Until and unless the bishops begin such a widespread listening process--until they stop behaving like Cabots who will talk only to Lodges who imagine themselves to be in touch with the only powerbrokers who count--their credibility will continue to wane. And to wane and wane again.

And people spiritually hungry for something beyond image-making and mean-spirited political games--people who want real and authentic contact with the all-loving Jesus about whom Mr. Dolan spoke so eloquently yesterday--will continue to look anywhere but to the Catholic church under its current regime for that redemptive presence and touch of God in the world.

(But what I really want to know as I read about yesterday's meetings is which Eminence dined with whom yesterday evening.  And, dear God, could we Catholics possibly get any sillier, and any more beside the point in any contemporary discussion of moral values that really counts in the culture at large?  Eminence?  Really?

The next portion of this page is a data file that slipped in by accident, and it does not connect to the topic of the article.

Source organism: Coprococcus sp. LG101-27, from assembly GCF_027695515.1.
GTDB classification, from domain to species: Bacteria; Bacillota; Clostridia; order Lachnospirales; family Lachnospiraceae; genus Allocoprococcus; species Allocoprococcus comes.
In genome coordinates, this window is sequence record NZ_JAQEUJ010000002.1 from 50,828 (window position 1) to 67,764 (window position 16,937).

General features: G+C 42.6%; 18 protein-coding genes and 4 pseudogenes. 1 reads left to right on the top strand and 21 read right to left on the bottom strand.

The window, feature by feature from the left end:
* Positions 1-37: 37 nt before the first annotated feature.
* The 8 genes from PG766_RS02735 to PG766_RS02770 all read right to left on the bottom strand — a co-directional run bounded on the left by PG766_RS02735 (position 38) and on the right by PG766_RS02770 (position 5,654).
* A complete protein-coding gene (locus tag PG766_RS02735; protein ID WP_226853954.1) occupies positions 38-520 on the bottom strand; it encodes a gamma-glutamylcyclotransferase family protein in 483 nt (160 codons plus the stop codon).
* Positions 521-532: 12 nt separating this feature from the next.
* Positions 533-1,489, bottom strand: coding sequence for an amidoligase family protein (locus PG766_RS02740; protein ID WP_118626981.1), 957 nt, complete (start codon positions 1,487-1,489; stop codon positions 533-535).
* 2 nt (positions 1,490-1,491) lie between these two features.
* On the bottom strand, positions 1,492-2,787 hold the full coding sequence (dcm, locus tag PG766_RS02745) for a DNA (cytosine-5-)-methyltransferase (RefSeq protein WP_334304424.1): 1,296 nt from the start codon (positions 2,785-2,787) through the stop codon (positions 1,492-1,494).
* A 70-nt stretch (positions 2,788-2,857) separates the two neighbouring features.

Carolyn Disco is absolutely right (see the last link above) to find the continuation of these "nobility-based" titles [as she aptly calls them] absurd, in the post-Vatican II church.  And what can Jim Pauwels possibly be thinking in defending the obsequious practice of addressing prelates as Eminence as "tipping one's cap to the squire"?

Squires and eminences?  Is that what the Catholic conversation has really come down to, all these years after Vatican II?  And the most pertinent--the best and brightest--thing we have to offer to a culture understandably roiled by a colossal gap between rich and poor about which our moral teachings at their best have much to say?  But which their Eminences do not intend to address at this eminent gathering, lest they tee off some of their rich Republican handlers friends.)